About Angelo Lambrou

Angelo LambrouBorn in Southern Africa to Greek Cypriot parents, Angelo had the unique opportunity to live in and experience Southern Africa as well as the Mediterranean. After discovering his passion for design as a teenager, he embarked on his fashion studies in Johannesburg and Central Saint Martins in London.

Post-education, Angelo returned to his homeland, working from a small studio in Botswana to create, produce, and distribute his own prêt-a-porter line in boutiques throughout Johannesburg. Angelo’s involvement with Miss Botswana produced Miss Universe 1999 which led to designing the dresses for the entire opening of Miss Universe 2000. This event presented Angelo with the chance to move to the U.S. with the hope of taking things even further in the fashion capital of New York.

Angelo opened his atelier in Manhattan’s eclectic East Village in 2000 with little other than his now-legendary store front window displays as marketing. Angelo’s talent and personality have attracted a loyal U.S. and international clientele. He has been featured in various publications which recently include L’Uomo Vogue May/June 2012, Brides April 2010 (cover) and 2010 Italian Vogue Sposa. He has garnered increased notoriety after dressing Patti LaBelle for the 2002 Grammy Awards and Maria Bello for the premier of Secret Window, in addition to collaborating with Lladro, the United Nations and the Princess Grace Foundation for charity events.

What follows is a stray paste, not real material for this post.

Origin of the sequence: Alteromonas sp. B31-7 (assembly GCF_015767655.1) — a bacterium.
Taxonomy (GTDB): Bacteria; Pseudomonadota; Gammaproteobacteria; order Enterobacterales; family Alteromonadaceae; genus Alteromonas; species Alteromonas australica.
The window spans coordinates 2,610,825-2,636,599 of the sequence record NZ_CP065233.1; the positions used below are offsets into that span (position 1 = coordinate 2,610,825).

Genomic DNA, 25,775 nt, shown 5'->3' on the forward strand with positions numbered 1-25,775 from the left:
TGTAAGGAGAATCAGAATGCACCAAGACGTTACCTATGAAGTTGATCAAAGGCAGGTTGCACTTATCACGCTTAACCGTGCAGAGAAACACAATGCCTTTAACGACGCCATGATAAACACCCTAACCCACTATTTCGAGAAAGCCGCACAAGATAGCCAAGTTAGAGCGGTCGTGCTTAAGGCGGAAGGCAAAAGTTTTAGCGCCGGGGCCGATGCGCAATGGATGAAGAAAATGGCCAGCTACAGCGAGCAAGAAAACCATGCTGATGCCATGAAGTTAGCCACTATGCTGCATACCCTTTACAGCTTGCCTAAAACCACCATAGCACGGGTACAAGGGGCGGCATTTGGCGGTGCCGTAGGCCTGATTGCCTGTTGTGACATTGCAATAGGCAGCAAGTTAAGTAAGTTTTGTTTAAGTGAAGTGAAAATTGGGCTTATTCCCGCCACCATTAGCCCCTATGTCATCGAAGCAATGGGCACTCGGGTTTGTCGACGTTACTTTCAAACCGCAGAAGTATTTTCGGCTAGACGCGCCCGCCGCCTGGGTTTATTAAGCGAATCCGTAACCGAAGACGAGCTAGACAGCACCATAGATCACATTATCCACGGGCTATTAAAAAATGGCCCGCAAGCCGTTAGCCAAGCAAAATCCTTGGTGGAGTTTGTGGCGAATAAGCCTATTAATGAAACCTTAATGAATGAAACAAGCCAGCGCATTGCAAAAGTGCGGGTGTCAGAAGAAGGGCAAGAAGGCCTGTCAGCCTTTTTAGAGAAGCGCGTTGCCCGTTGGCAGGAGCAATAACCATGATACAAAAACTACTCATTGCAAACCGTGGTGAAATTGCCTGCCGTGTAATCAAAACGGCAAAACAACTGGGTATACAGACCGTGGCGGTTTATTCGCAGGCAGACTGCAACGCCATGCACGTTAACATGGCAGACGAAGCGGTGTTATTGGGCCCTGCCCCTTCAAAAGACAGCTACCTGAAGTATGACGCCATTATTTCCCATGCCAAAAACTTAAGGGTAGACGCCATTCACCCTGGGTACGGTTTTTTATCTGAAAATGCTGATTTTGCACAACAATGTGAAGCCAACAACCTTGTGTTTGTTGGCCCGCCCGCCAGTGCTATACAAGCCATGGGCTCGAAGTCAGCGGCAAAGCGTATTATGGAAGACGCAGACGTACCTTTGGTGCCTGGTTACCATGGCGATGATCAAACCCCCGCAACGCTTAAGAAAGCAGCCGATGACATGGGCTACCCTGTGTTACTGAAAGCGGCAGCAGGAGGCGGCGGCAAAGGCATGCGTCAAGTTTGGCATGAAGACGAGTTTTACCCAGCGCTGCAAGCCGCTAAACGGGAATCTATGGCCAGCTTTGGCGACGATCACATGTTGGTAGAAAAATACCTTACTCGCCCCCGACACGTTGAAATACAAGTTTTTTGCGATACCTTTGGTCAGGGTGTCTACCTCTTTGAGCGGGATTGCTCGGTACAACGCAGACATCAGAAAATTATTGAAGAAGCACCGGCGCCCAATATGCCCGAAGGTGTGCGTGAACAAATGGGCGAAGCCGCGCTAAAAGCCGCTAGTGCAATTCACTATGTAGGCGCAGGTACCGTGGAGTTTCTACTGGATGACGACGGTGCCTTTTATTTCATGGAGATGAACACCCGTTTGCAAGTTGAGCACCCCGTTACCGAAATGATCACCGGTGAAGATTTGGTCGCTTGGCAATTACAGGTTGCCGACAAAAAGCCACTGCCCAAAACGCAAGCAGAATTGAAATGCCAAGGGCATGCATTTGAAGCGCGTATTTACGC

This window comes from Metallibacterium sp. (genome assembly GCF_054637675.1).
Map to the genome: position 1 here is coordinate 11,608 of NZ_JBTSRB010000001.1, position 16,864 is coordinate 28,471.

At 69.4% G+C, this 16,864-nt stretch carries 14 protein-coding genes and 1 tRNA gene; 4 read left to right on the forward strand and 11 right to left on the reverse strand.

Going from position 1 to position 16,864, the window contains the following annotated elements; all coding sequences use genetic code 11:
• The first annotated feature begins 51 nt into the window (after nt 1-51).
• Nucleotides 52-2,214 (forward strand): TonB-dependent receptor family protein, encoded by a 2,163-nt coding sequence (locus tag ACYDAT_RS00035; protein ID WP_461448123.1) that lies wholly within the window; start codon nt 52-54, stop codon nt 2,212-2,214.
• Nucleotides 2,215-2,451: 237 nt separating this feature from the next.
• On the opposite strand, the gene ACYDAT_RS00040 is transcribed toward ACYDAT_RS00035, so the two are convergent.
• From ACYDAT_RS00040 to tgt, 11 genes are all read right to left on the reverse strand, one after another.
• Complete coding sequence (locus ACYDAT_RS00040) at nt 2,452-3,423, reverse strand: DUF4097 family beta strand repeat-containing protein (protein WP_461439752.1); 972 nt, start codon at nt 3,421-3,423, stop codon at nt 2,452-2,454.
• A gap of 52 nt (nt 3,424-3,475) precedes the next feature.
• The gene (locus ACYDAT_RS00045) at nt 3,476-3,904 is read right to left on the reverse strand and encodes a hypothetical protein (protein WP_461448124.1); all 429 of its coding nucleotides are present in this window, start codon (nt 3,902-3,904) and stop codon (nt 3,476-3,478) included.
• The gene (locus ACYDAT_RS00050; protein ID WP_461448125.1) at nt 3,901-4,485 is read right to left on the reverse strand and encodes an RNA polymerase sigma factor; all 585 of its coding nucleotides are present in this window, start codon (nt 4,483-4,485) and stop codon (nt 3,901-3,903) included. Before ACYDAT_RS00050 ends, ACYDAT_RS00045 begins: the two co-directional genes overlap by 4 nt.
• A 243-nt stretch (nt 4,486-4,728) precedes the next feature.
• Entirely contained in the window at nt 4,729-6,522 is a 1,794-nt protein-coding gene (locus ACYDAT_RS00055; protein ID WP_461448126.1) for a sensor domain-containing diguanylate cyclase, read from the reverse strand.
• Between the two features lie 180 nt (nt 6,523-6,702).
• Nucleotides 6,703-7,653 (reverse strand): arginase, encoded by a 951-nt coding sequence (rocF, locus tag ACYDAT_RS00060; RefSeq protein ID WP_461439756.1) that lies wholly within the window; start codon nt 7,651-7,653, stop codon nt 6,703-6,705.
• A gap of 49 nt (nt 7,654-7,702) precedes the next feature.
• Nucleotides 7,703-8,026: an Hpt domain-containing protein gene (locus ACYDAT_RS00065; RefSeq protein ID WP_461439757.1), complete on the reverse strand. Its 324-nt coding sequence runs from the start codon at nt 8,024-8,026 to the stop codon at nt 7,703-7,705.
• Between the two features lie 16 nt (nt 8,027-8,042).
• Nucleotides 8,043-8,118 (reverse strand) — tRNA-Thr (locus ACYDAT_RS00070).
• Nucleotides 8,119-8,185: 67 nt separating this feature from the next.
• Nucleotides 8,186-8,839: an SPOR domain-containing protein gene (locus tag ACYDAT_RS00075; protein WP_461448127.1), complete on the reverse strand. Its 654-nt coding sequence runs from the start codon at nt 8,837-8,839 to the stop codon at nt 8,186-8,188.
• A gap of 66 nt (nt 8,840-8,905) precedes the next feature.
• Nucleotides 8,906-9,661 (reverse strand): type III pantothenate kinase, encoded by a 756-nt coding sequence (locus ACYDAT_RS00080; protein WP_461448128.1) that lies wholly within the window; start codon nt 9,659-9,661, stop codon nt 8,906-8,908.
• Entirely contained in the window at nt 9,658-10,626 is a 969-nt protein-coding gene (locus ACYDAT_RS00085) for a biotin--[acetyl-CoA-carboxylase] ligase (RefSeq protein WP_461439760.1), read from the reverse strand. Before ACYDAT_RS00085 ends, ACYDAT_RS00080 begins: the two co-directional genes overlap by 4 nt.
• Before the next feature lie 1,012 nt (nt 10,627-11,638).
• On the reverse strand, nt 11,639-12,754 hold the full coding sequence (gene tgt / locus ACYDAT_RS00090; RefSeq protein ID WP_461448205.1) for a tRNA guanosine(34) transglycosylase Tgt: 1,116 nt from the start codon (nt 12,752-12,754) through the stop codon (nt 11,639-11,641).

His clothes are passionate: designs alive with texture, shape and form, embracing their New York, African and Mediterranean influences.

Angelo finds inspiration in the vibrant landscape of his African roots and in the boundless energy of New York. His clothes are passionate: designs alive with texture, shape and form, embracing their New York, African and Mediterranean influences. His signature line of bias cuts, draped wrap details and intricate pleating are completely hand-crafted. The designs incorporate both fluid and tailored lines and frequently feature deconstructed and asymmetric details. Each piece is a celebration of the female form, a work of art worth collecting and showcasing.